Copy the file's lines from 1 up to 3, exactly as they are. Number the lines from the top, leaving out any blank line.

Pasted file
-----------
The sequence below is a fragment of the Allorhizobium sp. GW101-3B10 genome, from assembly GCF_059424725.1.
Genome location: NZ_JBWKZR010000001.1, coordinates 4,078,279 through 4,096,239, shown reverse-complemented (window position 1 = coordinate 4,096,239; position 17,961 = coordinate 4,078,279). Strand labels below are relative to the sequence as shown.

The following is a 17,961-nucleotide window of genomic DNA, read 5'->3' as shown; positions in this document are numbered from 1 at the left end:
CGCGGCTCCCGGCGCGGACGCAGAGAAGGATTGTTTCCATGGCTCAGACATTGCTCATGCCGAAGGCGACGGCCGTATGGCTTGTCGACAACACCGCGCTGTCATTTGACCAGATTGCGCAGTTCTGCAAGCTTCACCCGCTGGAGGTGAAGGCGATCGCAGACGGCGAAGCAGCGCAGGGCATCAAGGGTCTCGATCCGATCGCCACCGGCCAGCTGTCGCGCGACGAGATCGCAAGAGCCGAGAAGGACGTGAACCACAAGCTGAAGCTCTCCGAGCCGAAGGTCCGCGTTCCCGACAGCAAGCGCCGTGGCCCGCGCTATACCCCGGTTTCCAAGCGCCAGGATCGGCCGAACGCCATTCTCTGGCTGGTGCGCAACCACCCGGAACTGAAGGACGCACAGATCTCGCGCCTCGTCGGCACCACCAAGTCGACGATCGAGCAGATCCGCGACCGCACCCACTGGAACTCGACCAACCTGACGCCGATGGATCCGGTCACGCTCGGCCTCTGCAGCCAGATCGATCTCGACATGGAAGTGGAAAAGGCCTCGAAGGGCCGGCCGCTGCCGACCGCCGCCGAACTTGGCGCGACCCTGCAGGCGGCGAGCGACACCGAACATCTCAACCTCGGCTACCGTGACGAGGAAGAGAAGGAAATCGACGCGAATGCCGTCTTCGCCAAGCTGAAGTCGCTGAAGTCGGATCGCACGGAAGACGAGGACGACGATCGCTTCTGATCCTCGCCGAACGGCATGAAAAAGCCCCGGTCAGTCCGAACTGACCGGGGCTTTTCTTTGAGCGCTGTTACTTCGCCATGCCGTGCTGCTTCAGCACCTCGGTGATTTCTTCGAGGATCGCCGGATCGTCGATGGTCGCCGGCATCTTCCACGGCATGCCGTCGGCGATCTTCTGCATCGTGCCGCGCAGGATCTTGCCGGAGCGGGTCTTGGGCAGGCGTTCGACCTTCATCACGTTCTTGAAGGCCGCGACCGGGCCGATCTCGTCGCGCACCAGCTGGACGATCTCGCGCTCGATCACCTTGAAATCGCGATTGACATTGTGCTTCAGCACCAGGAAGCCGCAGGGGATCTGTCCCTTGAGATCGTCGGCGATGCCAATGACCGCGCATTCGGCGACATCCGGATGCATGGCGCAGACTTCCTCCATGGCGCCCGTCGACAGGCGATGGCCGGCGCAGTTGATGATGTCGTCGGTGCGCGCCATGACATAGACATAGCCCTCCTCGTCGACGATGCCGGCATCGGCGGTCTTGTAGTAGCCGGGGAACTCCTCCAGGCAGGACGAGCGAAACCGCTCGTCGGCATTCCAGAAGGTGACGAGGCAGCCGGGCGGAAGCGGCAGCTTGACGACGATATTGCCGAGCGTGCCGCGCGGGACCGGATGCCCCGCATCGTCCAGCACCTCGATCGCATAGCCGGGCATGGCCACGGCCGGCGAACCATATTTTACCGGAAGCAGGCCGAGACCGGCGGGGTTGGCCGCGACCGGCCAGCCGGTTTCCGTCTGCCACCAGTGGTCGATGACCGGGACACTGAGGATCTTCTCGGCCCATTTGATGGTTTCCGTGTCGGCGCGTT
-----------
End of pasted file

The sequence below is a fragment of the Allorhizobium sp. GW101-3B10 genome, from assembly GCF_059424725.1.
Genome location: NZ_JBWKZR010000001.1, coordinates 4,078,279 through 4,096,239, shown reverse-complemented (window position 1 = coordinate 4,096,239; position 17,961 = coordinate 4,078,279). Strand labels below are relative to the sequence as shown.

The following is a 17,961-nucleotide window of genomic DNA, read 5'->3' as shown; positions in this document are numbered from 1 at the left end: